Review of The Structure of Scientific Revolutions
During my mid-life crisis, I was a student of Ian Hacking, author of the introductory essay to The Structure of Scientific Revolutions Structure. Frighteningly smart. Obey his instruction.
The book’s author, Thomas Kuhn, described himself as a historian of science with a philosophical bent. Both he and George Soros, the famous investor and philanthropist, were students of Karl Popper, most influential for his insistence that a good theory will result in empirical predictions that are “falsifiable.” Once falsified, a theory is no longer useful.
Soros built his investment success on the design of hypotheses (as distinct from conviction about value) that markets could falsify, which made him change his hypothesis and investment position.
Kuhn was most interested in the sociological and psychological framework created by scientific communities as they went about the business of establishing experiments to verify their hypotheses.
He ruffled feathers when he published his book in 1962. Normal academic (“publish or perish”) scientists were offended by Kuhn’s description of their activities.
They weren’t too pleased, for instance, with his description of the focus on academic research “as a strenuous and devoted attempt to force nature into the conceptual boxes supplied by professional education,” which regularly “suppresses fundamental novelties because they are necessarily subversive of its basic commitments.”
He also exposed the “paraphernalia of specialization,” which supported the enterprise of “fact-gathering, puzzle solving and mopping-up.”
“On most occasions any particular field of specialization offers nothing else to do, a fact that makes it no less fascinating to the proper sort of addict,” he wrote.
Quite a turn of phrase!
The Structure of Scientific Revolutions is included on Time Magazine’s All-Time Best 100 Non-Fiction Books because it situated “normal science” as a vital cog, but not the driving element, in the process of scientific advancement.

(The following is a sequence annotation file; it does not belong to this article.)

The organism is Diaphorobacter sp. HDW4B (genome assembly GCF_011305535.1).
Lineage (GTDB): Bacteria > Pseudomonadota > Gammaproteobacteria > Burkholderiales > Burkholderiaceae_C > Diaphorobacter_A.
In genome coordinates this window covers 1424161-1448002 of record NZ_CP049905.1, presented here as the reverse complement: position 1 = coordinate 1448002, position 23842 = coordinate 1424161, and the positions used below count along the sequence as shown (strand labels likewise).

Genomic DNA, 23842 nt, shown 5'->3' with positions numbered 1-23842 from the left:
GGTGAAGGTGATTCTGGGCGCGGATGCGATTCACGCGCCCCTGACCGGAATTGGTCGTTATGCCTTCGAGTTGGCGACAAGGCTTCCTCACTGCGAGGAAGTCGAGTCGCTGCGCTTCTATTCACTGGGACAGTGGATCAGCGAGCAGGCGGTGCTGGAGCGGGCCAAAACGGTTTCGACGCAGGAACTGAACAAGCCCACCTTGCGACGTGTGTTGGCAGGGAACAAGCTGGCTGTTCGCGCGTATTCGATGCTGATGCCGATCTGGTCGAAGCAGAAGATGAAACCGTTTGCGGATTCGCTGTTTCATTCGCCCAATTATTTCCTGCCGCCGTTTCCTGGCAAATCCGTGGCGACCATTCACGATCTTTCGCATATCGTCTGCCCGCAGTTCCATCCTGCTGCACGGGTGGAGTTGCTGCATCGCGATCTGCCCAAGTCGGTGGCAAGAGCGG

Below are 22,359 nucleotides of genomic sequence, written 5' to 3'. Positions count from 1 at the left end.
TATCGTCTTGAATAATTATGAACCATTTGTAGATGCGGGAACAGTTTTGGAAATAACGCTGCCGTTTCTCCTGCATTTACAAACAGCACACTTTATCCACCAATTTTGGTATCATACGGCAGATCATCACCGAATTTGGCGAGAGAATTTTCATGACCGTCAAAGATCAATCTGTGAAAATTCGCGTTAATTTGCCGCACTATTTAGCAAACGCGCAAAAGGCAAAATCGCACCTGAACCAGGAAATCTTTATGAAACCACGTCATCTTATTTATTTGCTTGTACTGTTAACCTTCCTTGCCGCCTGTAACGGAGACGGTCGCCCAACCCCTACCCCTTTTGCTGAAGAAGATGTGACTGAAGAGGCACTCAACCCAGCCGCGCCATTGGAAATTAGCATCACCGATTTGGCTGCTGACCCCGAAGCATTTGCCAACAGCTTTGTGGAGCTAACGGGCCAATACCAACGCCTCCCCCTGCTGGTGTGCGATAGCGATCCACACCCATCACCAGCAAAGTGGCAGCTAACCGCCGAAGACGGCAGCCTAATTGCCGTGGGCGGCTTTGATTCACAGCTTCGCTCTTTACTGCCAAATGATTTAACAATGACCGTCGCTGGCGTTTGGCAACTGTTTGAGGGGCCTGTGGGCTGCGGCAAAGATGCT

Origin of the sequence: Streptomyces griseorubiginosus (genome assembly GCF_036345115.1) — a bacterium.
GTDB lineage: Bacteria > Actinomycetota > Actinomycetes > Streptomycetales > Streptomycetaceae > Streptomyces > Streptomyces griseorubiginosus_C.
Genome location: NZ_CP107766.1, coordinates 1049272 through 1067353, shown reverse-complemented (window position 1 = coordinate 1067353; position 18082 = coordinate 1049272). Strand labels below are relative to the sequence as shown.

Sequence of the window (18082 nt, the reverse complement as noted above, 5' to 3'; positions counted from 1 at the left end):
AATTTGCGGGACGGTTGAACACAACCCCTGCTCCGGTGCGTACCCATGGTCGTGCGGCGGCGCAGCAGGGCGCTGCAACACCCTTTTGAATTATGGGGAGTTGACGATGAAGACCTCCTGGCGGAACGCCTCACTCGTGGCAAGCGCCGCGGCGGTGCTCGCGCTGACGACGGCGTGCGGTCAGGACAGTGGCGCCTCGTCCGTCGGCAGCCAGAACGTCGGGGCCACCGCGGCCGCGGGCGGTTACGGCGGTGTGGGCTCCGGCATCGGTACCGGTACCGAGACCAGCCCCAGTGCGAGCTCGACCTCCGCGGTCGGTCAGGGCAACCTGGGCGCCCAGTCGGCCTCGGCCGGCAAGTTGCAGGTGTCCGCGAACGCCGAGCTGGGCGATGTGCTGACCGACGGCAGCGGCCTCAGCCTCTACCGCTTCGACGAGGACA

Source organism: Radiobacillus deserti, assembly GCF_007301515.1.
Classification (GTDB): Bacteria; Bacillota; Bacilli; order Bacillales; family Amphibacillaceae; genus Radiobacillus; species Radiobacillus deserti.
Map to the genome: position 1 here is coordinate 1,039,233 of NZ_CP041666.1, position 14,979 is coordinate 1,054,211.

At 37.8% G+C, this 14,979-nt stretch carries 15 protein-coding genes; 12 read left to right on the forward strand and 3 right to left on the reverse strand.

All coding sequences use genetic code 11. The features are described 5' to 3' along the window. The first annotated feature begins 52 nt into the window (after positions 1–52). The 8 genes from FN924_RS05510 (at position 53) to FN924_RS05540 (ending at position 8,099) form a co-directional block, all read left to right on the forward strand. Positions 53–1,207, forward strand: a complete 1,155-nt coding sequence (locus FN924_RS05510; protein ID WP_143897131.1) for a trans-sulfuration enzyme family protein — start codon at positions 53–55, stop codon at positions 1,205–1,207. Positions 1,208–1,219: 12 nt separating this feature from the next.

Kuhn insisted that progress is a historical process of “extended episodes with a regularly recurrent structure.”
Normal science occasionally develops anomalies (differences from expectations defined by the governing paradigm). When sufficient weight of anomaly has accumulated, the paradigm will be in crisis.
Crisis leads to revolution as new theories are fitted to the new data and gradually a new paradigm emerges. Within that new paradigm, normal science can begin again to fact-gather, puzzle solve and mop up.
The Structure of Scientific Revolutions, developed in the study of physics, has now been adopted as the model for progress through revolutions in all sciences.
This may be fascinating, but what is the relevance to investors?
Maybe markets should be thought of as historical processes, rather than instantaneously efficient reflectors of all the best analysis and information. If this were so, would it be useful to understand the dominant paradigms that brought us to the current position, and possibly more important, if there were anomalies eating away at that consensus?
More pointedly, is it conceivable that there is a “Central Banker Paradigm,” one that has solidified in the seven years since quantitative easing was initiated – one that is now forcing global economies into the “conceptual boxes supplied by professional education?”
Would the observation that each successive burst of QE has a lessening impact constitute an anomaly?
That’d be quite a different way of thinking.